What is the difference between an architect, engineer, interior designer, and residential designer?
Are you the kind of person who notices all the details of a home’s construction?
Does the way a space makes you feel have a significant impact on the quality of your mental and emotional health?
Do you dream about designing homes that evoke these feelings of safety, security, and sanctity for yourself and others?
Are you driven to create homes that inspire daily living, that nurture and support the homeowners, and leave a lasting impact on those that occupy them?
Welcome to my world! You are NOT alone, my friend!
A career in the residential design industry is exciting and fulfilling and needs individuals who are passionate about:
Extracting the clients’ life story
Shaping and setting the stage where that life story will be played out
Acting as an advocate for the homeowners on the front-lines of their new home design and construction journey
So, where do you begin?
What is the right career path for you?
Understanding the different roles and responsibilities
You’ve probably heard of different job titles like Architect, Engineer, and Interior Designer. And you may be wondering what they all do. What are the different roles and responsibilities of each of those professionals, and others like them? What unique knowledge and skill sets do they each bring to the field of new home design (and construction)?
In this post we are going to explore the distinctions between these different pros that will hopefully help guide you to a rewarding career in residential design.
Identifying residential (and construction) professionals
What, exactly, sets apart the architect from the engineer? Or the interior designer from the residential designer, and so on?
How do these individual professionals contribute their unique expertise to the task of designing a new home?
What ARE the different professionals involved in the new home design process?
In a nutshell, any one or more of the following professionals could play a role in the design of a new home:
Imagine dreaming up a structure and overseeing the concept, design, and construction in its entirety. Architects possess advanced degrees and licenses that enable them to have a deep understanding of structural, code, and building regulations. Most licensed architects specialize in commercial projects. From comprehensive blueprints to overseeing construction, architects ensure the client's vision comes to life while adhering to legal and technical standards and requirements.
All construction projects require specific calculations and technical details. Structural engineers analyze the forces - both natural and project specific - that may impact the building during the lifetime of its existence. Their work is, essentially, the backbone of the project.
MEP (mechanical, electrical, and plumbing) engineers design the systems (what I call the "guts") of the buildings in order to keep the structure and its occupants comfortable and running efficiently.
While architects and engineers focus on the structural integrity and safety of the home, interior designers are responsible for the aesthetics, finishes and materials, and the functionality of the home or building. They often have an advanced degree or great deal of understanding of the construction process and products used in the finished applications.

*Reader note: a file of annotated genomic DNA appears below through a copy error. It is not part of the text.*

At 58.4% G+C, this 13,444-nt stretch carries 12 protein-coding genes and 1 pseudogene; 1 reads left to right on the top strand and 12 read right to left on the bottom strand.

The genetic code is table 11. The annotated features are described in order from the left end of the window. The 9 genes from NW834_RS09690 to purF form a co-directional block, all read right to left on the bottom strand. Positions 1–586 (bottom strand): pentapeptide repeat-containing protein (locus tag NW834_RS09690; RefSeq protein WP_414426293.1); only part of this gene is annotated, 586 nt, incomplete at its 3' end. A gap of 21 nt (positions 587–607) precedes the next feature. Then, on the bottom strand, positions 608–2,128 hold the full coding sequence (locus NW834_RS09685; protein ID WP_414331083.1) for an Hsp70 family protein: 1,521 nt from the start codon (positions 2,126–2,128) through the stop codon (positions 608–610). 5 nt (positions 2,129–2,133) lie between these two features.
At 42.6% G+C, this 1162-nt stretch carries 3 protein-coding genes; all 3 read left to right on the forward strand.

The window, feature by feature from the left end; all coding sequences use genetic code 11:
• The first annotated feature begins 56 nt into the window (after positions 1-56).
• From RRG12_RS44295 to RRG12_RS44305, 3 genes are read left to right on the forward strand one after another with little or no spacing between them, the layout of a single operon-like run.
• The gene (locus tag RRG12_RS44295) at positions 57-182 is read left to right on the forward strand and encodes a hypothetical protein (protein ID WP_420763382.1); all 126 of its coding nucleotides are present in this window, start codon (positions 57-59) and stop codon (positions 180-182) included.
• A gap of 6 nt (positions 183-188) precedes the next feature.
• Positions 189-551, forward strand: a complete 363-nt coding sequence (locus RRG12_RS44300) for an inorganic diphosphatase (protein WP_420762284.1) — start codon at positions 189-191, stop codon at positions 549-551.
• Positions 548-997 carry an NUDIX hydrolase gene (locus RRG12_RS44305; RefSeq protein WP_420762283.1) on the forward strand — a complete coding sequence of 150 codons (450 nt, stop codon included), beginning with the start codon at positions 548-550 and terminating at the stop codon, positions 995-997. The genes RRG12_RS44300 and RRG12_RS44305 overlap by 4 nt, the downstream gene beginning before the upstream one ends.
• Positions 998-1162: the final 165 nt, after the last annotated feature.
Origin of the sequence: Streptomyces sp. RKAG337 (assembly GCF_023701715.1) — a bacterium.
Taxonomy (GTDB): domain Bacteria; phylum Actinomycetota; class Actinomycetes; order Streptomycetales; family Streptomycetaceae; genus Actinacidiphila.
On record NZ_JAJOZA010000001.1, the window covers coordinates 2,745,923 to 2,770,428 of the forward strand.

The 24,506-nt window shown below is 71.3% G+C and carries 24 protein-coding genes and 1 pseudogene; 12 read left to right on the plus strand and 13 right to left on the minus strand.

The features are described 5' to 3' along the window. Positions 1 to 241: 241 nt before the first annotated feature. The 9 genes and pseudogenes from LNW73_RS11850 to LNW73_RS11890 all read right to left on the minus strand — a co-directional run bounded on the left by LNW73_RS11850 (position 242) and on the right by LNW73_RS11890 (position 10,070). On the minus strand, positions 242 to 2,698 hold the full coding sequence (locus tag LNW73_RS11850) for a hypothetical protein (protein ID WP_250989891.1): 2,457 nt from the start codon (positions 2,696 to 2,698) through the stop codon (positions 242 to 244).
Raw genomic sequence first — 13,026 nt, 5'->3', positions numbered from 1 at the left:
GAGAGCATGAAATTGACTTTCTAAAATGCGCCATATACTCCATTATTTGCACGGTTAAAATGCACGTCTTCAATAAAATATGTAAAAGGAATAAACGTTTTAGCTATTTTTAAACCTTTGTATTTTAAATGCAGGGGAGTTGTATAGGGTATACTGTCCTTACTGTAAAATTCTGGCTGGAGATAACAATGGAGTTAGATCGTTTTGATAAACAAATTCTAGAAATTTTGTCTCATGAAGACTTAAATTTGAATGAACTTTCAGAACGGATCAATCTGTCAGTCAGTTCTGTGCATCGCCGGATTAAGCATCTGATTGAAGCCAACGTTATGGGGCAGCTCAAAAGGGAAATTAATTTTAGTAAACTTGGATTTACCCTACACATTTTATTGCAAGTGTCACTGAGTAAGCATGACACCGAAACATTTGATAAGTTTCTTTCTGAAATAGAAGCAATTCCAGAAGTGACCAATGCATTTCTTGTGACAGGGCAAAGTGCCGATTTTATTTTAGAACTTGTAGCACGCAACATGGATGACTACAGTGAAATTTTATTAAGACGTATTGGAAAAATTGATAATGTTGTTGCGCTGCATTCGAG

While not all states (in the U.S.) require professional licensing, it is a good idea to know what the local requirements are for operating as a professional interior designer.
Specializing specifically in designing homes, a residential designer will have a solid understanding of several duties performed by the architect, engineer, and interior designer. They excel in space planning, knowing standard building codes, and the methods and techniques used by contractors.
While they may not fulfill the same educational requirements as architects or engineers, residential designers work closely with the homeowner / clients to create a home that caters to their best dreams and highest priorities.
The more advanced CAD (Computer-Aided Drafting) software requires highly skilled and educated drafters and CAD Technicians. These individuals specialize in translating the designs of the architect, engineer, residential designer, or interior designer into technical drawings and plans. They work to create detailed construction documents, including floor plans, elevations, cross-sections, and detail drawings. Their work helps communicate the detail.
Often confused with interior designers who focus on the design as a whole, decorators' primary intent is the aesthetics of the finished space. They have a keen sense of style, color, and compositions. They are talented individuals who can select and arrange furnishings, accessories, artwork, and lighting to create a comprehensive and cohesive interior environment. Interior decorators expertise in creating warm and inviting atmospheres elevates the overall design of any structure, home, or building.
Designing homes and buildings for a living is an exciting and highly rewarding career. All of humanity interacts with the built environment on a constant basis. Whether for work, pleasure, or home, the structures these professionals design need to be both safe and functional as well as comfortable and welcoming to the individuals who occupy them.
If you have a passion for creating beautiful, functional, and inspiring spaces, you will join the forces that contribute to shaping the built environment and leave a lasting impact on your clients’ lives.
Looking for more resources and/or support in your home design work? Drop a comment below with your burning questions or feel free to follow us on your favorite social media channel (we’re on IG, FB, and LinkedIn) @domanihomedesign.
Interested in designing dream homes for dream clients? Learn more at www.squarefootsuperhero.com or @squarefootsuperhero on IG, FB, Pinterest, and YouTube.